I used Rislone, I think I started using it before finding this website.
The people on here say Seafoam works good.

The additives may take some hours of use to help, but are easier than an engine rebuild.

Stuck piston rings can be just a result of engines being run, combustion is not totally clean. Over time some goop can build up on rings, and the rings get stuck in the pistons.
Or it can happen from an engine sitting also. :)

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Re: 184 Burning Engine Oil

Postby BigBill » Sun Jul 19, 2020 6:26 pm

Glen, how did the rislone work out. We used Mobil upper lube and rislone for years. In the gas station. We used cd-2 for stuck hydraulic lifters at t the dealer caused by not changing your oil. Great results from seafoam. Mystery oil good results too much like a upper lube.

I was using stabile during the winter storage and it failed in my bikes. Went to seafoam and never looked back since. The gas was changing to ethanol back then.

I tested seafoam in a sticky carb in a generator I added it, ran it, let it sit, it cleaned the gum in the carb


Engine assembly lube moly.
I'm technically misunderstood at times i guess its been this way my whole life so why should it change now.

tucker86
Posts: 20
Joined: Sun Jul 12, 2020 4:36 pm
Zip Code: 00000
Tractors Owned: International 184 w/ Woods 59LB Mower
Location: Midwest USA

Re: 184 Burning Engine Oil

Postby tucker86 » Mon Jul 20, 2020 5:55 pm

I gather from the replies that the compression should be satisfactory. I think I will go ahead and give the SeaFoam treatment Bill suggested a try since I already have a can of it. After running it for a while, I'll switch over to a straight 30wt oil. How long has the forum found it takes for the oil and fuel additives to to work? A couple operating hours, or more?
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Don McCombs
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Re: 184 Burning Engine Oil

Postby Don McCombs » Mon Jul 20, 2020 6:02 pm

My experience has been at least two oil changes and two tanks of fuel. It really depends on the extent of the fouling, however. It’s also important to work the tractor hard during the period of use of the Seafoam. Riding around the neighborhood doesn’t cut it. Extended mowing does.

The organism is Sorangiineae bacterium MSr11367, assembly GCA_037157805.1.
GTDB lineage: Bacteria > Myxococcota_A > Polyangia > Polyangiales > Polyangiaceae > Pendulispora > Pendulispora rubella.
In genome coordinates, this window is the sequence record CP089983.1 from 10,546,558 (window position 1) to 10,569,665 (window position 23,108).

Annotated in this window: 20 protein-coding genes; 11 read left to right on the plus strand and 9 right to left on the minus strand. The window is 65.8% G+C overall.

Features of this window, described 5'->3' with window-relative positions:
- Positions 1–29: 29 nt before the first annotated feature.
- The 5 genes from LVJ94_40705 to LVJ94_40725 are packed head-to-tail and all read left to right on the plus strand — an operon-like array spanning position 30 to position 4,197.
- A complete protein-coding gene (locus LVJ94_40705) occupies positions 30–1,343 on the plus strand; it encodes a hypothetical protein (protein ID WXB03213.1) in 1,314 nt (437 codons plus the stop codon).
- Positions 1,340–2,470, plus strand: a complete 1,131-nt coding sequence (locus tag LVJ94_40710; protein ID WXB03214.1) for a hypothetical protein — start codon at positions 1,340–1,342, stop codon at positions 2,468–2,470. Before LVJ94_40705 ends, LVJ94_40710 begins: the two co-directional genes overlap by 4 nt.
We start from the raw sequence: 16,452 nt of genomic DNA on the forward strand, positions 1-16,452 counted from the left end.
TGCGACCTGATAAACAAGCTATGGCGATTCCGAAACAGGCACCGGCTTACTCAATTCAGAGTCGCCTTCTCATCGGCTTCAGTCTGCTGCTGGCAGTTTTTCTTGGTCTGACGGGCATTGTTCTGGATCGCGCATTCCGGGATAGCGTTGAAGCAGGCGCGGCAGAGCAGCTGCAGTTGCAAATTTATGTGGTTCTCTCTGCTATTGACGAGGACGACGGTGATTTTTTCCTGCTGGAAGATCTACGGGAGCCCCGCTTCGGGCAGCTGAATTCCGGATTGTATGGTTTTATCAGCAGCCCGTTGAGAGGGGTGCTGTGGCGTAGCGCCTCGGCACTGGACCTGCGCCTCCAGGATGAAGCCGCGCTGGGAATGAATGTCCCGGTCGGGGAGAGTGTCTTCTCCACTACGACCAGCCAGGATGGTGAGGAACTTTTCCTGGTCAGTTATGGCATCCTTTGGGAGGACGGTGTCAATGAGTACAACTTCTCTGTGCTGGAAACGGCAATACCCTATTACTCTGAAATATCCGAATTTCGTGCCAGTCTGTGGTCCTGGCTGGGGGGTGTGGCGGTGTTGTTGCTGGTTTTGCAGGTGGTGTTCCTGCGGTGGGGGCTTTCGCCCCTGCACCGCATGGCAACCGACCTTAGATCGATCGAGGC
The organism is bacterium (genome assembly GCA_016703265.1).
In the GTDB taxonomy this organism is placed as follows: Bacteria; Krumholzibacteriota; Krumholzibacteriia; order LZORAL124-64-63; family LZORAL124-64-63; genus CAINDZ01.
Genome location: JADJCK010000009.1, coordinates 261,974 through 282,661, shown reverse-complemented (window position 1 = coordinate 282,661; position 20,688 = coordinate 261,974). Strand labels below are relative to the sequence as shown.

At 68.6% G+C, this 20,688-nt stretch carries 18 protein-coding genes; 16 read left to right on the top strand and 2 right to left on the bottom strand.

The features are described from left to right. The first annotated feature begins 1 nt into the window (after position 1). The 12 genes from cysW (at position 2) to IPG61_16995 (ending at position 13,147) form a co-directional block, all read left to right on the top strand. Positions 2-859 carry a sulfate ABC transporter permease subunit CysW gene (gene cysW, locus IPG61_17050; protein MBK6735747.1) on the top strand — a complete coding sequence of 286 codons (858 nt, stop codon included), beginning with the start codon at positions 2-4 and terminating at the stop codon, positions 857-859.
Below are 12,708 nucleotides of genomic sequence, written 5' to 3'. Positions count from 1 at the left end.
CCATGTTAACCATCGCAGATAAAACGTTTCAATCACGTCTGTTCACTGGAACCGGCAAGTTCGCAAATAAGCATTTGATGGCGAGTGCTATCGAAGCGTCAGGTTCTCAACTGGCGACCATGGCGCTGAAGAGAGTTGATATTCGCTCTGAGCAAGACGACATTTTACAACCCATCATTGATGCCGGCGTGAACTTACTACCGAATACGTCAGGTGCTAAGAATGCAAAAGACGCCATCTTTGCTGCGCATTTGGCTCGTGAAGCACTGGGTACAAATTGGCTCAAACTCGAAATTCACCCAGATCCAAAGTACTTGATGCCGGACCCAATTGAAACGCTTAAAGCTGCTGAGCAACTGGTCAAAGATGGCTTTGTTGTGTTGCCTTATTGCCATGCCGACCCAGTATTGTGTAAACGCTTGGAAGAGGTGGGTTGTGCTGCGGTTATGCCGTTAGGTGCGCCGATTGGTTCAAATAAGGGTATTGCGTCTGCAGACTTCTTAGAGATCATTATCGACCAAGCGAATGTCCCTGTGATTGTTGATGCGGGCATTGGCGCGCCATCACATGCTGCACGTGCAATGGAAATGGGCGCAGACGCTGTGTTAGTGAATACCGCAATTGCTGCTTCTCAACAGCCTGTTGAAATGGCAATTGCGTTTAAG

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tucker86
Posts: 20
Joined: Sun Jul 12, 2020 4:36 pm
Zip Code: 00000
Tractors Owned: International 184 w/ Woods 59LB Mower
Location: Midwest USA

Re: 184 Burning Engine Oil

Postby tucker86 » Wed Jul 22, 2020 6:29 pm

BigBill wrote:Half a can of seafoam in the gas tank, the other half in the crankcase oil. Run it for a while. I mowed almost two acres when the idle became higher from the seafoam.

I'm going to start the SeaFoam treatment BigBill recommended this weekend. I only use the tractor for mowing grass and I usually mow with around 50% - 75% throttle depending on the length of grass. In the experience of the forum, is this a sufficient amount of throttle for the SeaFoam treatment or would it be better to run closer to 100%?
1976 International 184
Woods LB59 Mower

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Don McCombs
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1948 Farmall Super A
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Location: MD, Deep Creek Lake

Re: 184 Burning Engine Oil

Postby Don McCombs » Wed Jul 22, 2020 10:10 pm

That should be fine. You just need to do something that puts a load on the engine.
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Gary Dotson
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Re: 184 Burning Engine Oil

Postby Gary Dotson » Thu Jul 23, 2020 6:45 am

Personally, I'd spin it on up but then again, my policy is always full throttle when mowing.

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Re: 184 Burning Engine Oil

Postby Dale Finch » Thu Jul 23, 2020 8:14 am

:Dito:

tucker86
Posts: 20
Joined: Sun Jul 12, 2020 4:36 pm
Zip Code: 00000
Tractors Owned: International 184 w/ Woods 59LB Mower
Location: Midwest USA

Re: 184 Burning Engine Oil

Postby tucker86 » Thu Jul 23, 2020 6:20 pm

Gary Dotson wrote:Personally, I'd spin it on up but then again, my policy is always full throttle when mowing.

Alright, I'll open her up! :tractor: Fingers crossed on seeing some improvement. I think I'll swap back to my old set of spark plugs first so I don't foul up the new ones.
1976 International 184
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Re: 184 Burning Engine Oil

Postby BigBill » Fri Jul 24, 2020 3:57 pm

Don’t forget to washout the breather cap in kerosene let it soak to get the crusted oil out of it so it can breathe again.

I grew up serving the old cars that had washable breathers.
I'm technically misunderstood at times i guess its been this way my whole life so why should it change now.